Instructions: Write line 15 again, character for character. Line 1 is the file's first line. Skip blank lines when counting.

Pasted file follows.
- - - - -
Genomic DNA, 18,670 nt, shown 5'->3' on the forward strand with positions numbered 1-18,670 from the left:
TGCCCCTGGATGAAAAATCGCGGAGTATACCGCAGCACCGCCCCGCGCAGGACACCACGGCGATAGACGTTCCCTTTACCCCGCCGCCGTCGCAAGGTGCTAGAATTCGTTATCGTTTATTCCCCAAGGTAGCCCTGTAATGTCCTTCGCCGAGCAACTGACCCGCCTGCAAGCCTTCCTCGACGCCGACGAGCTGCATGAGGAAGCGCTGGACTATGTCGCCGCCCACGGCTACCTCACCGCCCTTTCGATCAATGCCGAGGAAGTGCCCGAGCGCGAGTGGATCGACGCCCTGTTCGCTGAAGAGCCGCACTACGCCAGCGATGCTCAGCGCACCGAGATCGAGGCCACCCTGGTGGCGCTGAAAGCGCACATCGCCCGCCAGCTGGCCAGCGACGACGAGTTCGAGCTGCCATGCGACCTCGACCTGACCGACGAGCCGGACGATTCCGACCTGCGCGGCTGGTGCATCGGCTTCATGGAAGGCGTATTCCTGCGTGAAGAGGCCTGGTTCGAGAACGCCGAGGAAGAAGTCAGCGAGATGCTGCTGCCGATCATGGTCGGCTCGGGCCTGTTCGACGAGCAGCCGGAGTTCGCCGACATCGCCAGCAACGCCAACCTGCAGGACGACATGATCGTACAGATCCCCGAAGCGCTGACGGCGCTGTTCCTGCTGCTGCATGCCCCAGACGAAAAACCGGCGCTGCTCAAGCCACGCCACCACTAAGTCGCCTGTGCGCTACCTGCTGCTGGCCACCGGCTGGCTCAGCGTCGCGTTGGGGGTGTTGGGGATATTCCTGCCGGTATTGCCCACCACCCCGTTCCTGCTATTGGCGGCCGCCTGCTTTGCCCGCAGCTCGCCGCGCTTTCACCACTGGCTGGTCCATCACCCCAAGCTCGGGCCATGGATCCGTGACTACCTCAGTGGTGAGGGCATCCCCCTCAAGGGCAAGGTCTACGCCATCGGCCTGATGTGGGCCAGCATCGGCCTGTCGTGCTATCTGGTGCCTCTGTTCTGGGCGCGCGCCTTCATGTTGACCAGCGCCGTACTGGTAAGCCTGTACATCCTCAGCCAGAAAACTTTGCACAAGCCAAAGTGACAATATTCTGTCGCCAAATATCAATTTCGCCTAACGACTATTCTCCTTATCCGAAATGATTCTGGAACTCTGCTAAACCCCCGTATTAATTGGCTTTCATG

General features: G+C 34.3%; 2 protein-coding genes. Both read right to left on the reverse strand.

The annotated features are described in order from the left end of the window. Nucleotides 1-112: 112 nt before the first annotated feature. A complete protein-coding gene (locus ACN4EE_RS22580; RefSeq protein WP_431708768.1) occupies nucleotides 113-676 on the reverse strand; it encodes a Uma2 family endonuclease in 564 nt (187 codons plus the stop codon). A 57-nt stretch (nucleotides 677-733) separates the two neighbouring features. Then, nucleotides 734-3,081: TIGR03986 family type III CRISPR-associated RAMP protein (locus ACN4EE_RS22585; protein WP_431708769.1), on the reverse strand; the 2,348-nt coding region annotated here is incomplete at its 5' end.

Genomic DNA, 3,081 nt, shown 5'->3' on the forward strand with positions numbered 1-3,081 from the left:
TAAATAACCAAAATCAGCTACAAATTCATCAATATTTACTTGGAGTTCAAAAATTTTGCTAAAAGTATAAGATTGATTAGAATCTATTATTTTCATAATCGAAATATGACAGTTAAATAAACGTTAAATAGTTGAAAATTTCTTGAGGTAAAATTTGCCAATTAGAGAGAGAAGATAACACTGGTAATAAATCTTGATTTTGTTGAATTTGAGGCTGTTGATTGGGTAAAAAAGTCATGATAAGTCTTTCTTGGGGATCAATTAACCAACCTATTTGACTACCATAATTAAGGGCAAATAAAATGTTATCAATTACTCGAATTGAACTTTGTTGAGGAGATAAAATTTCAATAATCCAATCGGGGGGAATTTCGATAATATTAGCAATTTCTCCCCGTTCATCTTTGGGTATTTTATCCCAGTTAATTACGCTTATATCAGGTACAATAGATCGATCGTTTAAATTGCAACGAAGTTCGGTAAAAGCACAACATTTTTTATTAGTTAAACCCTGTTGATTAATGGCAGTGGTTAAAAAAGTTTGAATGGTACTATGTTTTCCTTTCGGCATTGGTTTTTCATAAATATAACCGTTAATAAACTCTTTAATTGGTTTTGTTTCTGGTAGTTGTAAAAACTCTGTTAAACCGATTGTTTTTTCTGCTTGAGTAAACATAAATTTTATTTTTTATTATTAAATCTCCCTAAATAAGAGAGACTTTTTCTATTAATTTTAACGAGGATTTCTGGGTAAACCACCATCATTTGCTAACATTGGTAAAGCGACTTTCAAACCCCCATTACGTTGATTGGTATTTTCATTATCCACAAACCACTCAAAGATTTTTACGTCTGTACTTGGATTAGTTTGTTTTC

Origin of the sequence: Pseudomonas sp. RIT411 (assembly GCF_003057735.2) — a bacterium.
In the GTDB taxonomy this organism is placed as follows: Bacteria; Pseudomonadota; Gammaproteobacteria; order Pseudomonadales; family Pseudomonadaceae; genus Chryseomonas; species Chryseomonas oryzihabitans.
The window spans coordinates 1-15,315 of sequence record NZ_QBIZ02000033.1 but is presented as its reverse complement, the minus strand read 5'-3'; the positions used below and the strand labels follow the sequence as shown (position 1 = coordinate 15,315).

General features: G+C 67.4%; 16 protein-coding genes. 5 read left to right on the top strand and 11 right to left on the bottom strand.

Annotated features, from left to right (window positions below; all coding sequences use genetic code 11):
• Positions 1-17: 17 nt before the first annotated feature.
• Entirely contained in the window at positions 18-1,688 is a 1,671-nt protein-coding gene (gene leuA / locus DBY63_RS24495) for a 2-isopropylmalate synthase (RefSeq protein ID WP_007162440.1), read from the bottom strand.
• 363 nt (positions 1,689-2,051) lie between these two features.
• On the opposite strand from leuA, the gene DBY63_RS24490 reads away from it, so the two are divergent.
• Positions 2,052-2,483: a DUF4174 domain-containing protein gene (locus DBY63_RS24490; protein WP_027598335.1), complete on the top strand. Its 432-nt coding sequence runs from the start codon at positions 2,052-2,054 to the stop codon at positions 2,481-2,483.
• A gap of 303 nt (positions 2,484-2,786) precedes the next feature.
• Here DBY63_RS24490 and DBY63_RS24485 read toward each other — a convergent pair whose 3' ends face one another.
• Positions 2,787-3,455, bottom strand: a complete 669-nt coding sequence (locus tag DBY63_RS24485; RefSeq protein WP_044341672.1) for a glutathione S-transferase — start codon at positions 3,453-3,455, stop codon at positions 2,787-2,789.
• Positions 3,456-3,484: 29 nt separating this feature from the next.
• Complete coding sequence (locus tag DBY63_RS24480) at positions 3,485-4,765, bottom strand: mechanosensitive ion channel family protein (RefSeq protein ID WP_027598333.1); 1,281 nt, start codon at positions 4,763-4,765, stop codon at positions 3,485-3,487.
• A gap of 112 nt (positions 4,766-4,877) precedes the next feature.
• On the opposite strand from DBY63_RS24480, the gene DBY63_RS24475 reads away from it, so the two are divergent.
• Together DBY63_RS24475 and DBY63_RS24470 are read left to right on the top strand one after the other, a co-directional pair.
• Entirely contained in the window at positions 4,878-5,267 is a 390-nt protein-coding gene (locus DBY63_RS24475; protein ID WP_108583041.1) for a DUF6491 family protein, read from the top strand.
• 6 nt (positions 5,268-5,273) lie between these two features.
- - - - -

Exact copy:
• On the opposite strand from leuA, the gene DBY63_RS24490 reads away from it, so the two are divergent.